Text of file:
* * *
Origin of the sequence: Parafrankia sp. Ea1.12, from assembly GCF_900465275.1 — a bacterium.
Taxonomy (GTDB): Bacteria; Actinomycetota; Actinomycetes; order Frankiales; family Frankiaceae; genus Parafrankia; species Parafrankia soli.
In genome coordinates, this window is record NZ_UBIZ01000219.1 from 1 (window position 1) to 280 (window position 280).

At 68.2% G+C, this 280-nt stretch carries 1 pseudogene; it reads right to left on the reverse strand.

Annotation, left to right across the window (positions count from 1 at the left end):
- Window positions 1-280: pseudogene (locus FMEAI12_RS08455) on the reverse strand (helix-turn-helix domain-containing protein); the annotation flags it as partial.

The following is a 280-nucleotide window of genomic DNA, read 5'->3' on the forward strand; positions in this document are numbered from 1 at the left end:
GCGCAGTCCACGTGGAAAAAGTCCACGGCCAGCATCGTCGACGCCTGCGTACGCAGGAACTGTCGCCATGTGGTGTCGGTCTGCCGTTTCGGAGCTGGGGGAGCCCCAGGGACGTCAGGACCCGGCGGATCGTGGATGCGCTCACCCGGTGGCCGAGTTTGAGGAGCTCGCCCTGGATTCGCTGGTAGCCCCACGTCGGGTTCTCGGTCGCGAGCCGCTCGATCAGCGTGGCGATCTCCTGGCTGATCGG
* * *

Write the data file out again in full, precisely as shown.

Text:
Origin of the sequence: Parafrankia sp. Ea1.12, from assembly GCF_900465275.1 — a bacterium.
Taxonomy (GTDB): Bacteria; Actinomycetota; Actinomycetes; order Frankiales; family Frankiaceae; genus Parafrankia; species Parafrankia soli.
In genome coordinates, this window is record NZ_UBIZ01000219.1 from 1 (window position 1) to 280 (window position 280).

At 68.2% G+C, this 280-nt stretch carries 1 pseudogene; it reads right to left on the reverse strand.

Annotation, left to right across the window (positions count from 1 at the left end):
- Window positions 1-280: pseudogene (locus FMEAI12_RS08455) on the reverse strand (helix-turn-helix domain-containing protein); the annotation flags it as partial.

The following is a 280-nucleotide window of genomic DNA, read 5'->3' on the forward strand; positions in this document are numbered from 1 at the left end:
GCGCAGTCCACGTGGAAAAAGTCCACGGCCAGCATCGTCGACGCCTGCGTACGCAGGAACTGTCGCCATGTGGTGTCGGTCTGCCGTTTCGGAGCTGGGGGAGCCCCAGGGACGTCAGGACCCGGCGGATCGTGGATGCGCTCACCCGGTGGCCGAGTTTGAGGAGCTCGCCCTGGATTCGCTGGTAGCCCCACGTCGGGTTCTCGGTCGCGAGCCGCTCGATCAGCGTGGCGATCTCCTGGCTGATCGG